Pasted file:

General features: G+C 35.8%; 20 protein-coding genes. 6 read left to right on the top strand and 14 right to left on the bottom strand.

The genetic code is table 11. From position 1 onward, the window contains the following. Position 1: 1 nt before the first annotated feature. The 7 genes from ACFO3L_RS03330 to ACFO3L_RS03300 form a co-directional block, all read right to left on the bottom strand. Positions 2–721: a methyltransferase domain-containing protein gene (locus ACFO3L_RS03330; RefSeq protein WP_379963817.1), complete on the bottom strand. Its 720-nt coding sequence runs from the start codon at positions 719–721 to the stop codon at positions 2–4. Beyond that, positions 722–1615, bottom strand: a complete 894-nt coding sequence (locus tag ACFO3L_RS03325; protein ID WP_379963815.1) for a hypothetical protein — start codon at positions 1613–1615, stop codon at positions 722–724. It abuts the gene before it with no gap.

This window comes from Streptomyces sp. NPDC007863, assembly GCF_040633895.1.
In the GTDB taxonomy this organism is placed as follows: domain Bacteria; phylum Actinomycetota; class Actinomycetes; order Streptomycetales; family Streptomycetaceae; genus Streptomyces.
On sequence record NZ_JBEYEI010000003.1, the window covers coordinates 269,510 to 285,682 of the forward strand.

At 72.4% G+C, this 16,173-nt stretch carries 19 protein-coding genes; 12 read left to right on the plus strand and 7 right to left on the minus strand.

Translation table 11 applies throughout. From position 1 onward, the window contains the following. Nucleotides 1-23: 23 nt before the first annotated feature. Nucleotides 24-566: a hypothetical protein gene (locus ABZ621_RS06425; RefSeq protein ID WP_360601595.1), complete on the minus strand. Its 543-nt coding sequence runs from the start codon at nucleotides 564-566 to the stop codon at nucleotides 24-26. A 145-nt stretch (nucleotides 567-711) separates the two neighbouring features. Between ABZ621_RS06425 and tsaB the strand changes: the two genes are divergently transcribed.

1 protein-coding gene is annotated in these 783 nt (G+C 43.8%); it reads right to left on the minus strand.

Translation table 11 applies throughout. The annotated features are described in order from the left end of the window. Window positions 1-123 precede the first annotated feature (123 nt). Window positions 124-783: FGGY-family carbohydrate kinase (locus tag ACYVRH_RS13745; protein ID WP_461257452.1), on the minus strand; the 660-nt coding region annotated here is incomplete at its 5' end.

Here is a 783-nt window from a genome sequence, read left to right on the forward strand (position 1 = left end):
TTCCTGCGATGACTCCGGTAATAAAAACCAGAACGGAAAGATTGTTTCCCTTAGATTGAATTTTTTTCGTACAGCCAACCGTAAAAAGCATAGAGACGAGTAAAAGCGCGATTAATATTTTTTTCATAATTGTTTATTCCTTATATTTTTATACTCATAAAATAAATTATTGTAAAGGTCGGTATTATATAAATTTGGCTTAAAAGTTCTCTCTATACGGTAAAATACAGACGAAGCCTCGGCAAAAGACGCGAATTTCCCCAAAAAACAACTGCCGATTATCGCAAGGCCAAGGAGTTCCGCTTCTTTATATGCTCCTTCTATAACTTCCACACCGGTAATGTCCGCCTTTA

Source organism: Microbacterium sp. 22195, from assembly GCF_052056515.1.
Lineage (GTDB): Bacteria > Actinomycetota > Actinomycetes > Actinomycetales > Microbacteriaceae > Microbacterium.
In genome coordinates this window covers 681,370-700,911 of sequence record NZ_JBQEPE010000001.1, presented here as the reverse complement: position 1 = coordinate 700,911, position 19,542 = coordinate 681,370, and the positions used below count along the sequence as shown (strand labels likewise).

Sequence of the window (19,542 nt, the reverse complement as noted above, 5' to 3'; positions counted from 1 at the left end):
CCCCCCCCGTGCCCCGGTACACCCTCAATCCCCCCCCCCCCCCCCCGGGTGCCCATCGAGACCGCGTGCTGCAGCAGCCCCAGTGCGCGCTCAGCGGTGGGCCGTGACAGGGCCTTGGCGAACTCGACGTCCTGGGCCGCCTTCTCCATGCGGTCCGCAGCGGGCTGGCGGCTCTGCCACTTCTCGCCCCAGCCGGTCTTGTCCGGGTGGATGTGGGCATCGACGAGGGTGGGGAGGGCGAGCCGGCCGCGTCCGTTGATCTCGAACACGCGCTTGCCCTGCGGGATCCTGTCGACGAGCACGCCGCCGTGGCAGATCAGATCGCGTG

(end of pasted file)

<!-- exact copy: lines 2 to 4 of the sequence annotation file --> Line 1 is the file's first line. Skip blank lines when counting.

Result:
The genetic code is table 11. From position 1 onward, the window contains the following. Position 1: 1 nt before the first annotated feature. The 7 genes from ACFO3L_RS03330 to ACFO3L_RS03300 form a co-directional block, all read right to left on the bottom strand. Positions 2–721: a methyltransferase domain-containing protein gene (locus ACFO3L_RS03330; RefSeq protein WP_379963817.1), complete on the bottom strand. Its 720-nt coding sequence runs from the start codon at positions 719–721 to the stop codon at positions 2–4. Beyond that, positions 722–1615, bottom strand: a complete 894-nt coding sequence (locus tag ACFO3L_RS03325; protein ID WP_379963815.1) for a hypothetical protein — start codon at positions 1613–1615, stop codon at positions 722–724. It abuts the gene before it with no gap.

This window comes from Streptomyces sp. NPDC007863, assembly GCF_040633895.1.
In the GTDB taxonomy this organism is placed as follows: domain Bacteria; phylum Actinomycetota; class Actinomycetes; order Streptomycetales; family Streptomycetaceae; genus Streptomyces.